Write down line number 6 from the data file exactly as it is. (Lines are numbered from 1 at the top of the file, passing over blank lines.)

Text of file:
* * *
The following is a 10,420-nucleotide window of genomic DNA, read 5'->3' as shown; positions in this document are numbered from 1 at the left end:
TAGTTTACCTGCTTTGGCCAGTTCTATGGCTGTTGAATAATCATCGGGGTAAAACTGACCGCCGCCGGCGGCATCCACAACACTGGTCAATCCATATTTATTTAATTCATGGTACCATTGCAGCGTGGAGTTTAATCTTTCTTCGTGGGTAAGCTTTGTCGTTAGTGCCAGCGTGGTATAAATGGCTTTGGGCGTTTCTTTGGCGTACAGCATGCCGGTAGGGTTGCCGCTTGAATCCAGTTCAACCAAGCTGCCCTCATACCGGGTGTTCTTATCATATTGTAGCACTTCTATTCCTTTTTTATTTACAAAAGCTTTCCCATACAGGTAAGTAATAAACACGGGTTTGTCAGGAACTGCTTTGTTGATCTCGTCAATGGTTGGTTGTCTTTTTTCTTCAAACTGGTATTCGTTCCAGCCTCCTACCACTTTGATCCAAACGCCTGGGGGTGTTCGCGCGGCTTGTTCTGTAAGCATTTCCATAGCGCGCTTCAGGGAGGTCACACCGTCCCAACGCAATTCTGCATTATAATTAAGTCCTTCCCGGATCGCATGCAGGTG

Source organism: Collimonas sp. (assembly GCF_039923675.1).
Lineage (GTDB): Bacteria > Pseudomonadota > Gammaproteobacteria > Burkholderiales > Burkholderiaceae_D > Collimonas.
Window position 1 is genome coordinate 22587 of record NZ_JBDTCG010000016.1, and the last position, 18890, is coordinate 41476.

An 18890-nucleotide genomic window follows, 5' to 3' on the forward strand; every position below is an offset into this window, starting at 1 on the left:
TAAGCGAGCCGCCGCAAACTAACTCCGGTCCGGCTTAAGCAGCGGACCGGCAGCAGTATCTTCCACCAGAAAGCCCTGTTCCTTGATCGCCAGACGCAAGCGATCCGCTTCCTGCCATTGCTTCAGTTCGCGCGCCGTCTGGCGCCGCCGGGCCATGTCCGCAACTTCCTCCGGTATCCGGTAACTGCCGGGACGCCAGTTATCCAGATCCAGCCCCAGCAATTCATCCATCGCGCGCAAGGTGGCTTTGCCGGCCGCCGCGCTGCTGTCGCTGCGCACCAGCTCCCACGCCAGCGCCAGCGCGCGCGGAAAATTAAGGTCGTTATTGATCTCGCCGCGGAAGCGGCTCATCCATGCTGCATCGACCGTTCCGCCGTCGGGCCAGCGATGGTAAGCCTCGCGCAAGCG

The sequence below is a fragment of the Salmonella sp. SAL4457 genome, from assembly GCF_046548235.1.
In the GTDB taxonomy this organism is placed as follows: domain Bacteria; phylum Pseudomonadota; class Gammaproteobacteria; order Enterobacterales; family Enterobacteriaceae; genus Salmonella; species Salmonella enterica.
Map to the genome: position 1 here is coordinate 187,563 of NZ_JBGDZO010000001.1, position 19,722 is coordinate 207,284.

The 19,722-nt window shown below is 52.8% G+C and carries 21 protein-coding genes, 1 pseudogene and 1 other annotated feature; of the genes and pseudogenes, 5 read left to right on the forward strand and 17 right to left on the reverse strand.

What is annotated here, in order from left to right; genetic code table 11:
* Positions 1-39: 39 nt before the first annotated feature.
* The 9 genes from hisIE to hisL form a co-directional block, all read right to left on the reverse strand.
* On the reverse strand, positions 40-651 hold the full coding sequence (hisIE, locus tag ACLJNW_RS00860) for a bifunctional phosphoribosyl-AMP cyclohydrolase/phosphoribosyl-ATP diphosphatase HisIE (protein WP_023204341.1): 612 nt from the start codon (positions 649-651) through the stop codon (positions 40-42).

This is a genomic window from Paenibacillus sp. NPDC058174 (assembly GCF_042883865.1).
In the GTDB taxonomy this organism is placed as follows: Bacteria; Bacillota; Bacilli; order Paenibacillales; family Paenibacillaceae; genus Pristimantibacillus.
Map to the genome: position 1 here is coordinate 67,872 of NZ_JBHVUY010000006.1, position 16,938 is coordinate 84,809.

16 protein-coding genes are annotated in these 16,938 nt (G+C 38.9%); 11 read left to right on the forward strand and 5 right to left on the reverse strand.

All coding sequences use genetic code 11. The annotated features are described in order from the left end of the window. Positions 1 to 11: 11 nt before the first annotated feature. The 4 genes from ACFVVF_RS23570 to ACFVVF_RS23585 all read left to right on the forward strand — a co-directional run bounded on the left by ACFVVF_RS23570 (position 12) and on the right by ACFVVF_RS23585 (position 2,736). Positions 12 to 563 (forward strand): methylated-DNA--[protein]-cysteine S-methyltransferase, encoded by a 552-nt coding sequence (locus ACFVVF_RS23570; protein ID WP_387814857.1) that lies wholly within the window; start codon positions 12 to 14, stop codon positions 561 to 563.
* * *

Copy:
An 18890-nucleotide genomic window follows, 5' to 3' on the forward strand; every position below is an offset into this window, starting at 1 on the left: